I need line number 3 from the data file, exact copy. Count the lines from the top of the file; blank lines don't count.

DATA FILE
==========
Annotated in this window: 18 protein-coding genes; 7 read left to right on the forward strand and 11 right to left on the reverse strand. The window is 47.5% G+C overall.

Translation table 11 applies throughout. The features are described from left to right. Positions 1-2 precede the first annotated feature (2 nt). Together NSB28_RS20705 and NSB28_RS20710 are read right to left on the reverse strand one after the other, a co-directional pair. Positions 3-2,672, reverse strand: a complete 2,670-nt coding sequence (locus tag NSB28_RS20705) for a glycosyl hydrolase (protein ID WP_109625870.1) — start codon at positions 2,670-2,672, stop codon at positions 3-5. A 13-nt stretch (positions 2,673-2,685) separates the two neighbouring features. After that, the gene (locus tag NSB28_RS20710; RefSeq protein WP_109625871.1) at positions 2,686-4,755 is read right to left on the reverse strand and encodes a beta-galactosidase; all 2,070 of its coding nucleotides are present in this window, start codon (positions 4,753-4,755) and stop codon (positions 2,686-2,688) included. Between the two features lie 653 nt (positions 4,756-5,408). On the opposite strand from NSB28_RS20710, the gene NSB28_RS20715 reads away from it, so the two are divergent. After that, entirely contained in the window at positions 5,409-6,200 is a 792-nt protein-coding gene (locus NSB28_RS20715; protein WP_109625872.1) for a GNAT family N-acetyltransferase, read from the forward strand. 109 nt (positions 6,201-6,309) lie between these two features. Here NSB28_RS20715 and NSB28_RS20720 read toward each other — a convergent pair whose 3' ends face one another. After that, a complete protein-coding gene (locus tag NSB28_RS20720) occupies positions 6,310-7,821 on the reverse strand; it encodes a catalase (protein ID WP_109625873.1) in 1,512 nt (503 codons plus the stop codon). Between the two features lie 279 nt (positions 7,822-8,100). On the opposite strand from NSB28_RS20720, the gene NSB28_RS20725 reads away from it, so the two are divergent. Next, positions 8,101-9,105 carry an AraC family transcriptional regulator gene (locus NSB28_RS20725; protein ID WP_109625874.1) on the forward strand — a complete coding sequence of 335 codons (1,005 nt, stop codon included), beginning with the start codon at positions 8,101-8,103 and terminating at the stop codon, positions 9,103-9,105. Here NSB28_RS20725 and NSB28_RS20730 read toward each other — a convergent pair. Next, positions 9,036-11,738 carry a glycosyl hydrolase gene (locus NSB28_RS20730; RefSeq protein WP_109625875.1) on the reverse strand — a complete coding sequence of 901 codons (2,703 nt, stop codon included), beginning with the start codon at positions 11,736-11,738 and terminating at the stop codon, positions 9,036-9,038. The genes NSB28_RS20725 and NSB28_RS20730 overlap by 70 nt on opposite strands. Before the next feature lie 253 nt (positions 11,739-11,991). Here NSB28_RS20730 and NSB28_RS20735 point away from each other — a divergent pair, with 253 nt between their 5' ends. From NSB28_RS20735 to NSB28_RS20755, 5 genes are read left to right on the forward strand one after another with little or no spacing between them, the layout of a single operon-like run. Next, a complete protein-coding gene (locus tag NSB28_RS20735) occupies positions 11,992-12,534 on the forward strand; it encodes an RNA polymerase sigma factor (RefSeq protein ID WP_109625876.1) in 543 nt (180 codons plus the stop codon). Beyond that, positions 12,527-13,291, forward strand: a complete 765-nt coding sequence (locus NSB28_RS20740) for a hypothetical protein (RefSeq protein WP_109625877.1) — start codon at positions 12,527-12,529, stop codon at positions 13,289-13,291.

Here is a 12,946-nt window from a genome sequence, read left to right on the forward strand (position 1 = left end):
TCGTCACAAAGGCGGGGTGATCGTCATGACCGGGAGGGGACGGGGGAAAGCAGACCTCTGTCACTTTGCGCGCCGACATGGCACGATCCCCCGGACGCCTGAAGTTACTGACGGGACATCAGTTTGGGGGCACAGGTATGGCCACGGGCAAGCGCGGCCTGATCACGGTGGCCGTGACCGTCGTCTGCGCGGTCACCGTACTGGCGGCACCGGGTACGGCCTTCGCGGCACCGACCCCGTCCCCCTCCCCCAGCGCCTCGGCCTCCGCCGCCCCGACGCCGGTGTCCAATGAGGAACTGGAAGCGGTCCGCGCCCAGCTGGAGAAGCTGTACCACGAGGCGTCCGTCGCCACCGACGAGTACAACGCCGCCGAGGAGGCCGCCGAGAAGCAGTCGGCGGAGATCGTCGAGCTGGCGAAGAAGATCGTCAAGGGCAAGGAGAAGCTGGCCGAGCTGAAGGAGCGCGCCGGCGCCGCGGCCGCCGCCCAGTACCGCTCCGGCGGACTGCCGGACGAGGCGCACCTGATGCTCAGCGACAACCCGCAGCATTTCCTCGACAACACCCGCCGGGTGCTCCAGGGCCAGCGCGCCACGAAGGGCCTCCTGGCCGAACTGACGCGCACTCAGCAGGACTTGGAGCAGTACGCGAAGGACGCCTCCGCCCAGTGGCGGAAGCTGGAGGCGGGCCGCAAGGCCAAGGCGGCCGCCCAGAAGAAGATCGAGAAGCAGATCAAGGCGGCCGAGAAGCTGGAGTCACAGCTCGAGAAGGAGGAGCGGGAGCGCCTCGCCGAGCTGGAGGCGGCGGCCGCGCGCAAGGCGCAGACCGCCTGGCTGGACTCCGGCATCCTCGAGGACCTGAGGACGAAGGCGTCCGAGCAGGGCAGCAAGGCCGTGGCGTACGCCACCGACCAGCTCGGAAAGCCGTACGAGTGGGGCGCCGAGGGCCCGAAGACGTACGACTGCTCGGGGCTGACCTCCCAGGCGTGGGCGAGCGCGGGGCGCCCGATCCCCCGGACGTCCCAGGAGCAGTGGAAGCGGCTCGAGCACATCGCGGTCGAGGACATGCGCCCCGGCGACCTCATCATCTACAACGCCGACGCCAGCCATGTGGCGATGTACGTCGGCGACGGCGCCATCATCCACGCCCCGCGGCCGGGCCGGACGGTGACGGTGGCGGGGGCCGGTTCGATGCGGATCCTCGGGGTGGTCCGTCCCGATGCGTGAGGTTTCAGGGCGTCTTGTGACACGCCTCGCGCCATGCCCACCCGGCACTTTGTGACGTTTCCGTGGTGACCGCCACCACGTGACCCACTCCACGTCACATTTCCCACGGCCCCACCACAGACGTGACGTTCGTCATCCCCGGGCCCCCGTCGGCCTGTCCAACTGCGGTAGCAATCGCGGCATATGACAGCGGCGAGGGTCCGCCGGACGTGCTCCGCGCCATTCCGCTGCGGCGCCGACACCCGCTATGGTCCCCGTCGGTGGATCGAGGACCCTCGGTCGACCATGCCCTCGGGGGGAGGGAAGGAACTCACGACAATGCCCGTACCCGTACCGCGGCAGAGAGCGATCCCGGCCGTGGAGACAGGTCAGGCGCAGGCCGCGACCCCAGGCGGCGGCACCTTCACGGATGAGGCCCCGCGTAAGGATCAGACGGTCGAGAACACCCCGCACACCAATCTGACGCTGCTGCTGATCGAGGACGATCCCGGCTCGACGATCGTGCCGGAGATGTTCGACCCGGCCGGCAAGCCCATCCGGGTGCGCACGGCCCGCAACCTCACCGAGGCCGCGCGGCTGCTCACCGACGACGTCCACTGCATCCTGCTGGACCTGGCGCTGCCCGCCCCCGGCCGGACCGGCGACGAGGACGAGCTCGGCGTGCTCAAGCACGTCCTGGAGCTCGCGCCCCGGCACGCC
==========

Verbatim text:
Here is a 12,946-nt window from a genome sequence, read left to right on the forward strand (position 1 = left end):